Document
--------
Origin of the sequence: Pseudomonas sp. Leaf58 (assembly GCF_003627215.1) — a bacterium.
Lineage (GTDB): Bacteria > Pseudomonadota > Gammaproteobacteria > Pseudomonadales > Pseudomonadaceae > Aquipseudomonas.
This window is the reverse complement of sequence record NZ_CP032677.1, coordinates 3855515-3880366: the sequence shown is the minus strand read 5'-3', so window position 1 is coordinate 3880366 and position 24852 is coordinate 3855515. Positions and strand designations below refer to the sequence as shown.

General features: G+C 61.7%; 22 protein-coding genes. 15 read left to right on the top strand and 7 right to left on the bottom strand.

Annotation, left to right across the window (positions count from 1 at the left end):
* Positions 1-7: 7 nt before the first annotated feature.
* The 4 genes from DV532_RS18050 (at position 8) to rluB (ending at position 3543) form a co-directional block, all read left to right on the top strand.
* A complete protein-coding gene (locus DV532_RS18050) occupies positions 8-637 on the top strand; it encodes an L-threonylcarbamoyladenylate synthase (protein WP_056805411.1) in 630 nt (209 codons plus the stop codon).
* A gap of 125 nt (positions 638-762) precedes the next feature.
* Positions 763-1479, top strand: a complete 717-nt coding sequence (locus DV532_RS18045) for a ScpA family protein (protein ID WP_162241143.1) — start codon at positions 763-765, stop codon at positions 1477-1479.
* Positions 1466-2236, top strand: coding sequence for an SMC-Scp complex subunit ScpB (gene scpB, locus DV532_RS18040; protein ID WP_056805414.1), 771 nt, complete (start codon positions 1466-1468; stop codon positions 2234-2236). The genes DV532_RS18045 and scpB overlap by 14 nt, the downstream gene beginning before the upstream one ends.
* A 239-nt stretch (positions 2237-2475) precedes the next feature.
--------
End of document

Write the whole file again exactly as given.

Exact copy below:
Origin of the sequence: Pseudomonas sp. Leaf58 (assembly GCF_003627215.1) — a bacterium.
Lineage (GTDB): Bacteria > Pseudomonadota > Gammaproteobacteria > Pseudomonadales > Pseudomonadaceae > Aquipseudomonas.
This window is the reverse complement of sequence record NZ_CP032677.1, coordinates 3855515-3880366: the sequence shown is the minus strand read 5'-3', so window position 1 is coordinate 3880366 and position 24852 is coordinate 3855515. Positions and strand designations below refer to the sequence as shown.

General features: G+C 61.7%; 22 protein-coding genes. 15 read left to right on the top strand and 7 right to left on the bottom strand.

Annotation, left to right across the window (positions count from 1 at the left end):
* Positions 1-7: 7 nt before the first annotated feature.
* The 4 genes from DV532_RS18050 (at position 8) to rluB (ending at position 3543) form a co-directional block, all read left to right on the top strand.
* A complete protein-coding gene (locus DV532_RS18050) occupies positions 8-637 on the top strand; it encodes an L-threonylcarbamoyladenylate synthase (protein WP_056805411.1) in 630 nt (209 codons plus the stop codon).
* A gap of 125 nt (positions 638-762) precedes the next feature.
* Positions 763-1479, top strand: a complete 717-nt coding sequence (locus DV532_RS18045) for a ScpA family protein (protein ID WP_162241143.1) — start codon at positions 763-765, stop codon at positions 1477-1479.
* Positions 1466-2236, top strand: coding sequence for an SMC-Scp complex subunit ScpB (gene scpB, locus DV532_RS18040; protein ID WP_056805414.1), 771 nt, complete (start codon positions 1466-1468; stop codon positions 2234-2236). The genes DV532_RS18045 and scpB overlap by 14 nt, the downstream gene beginning before the upstream one ends.
* A 239-nt stretch (positions 2237-2475) precedes the next feature.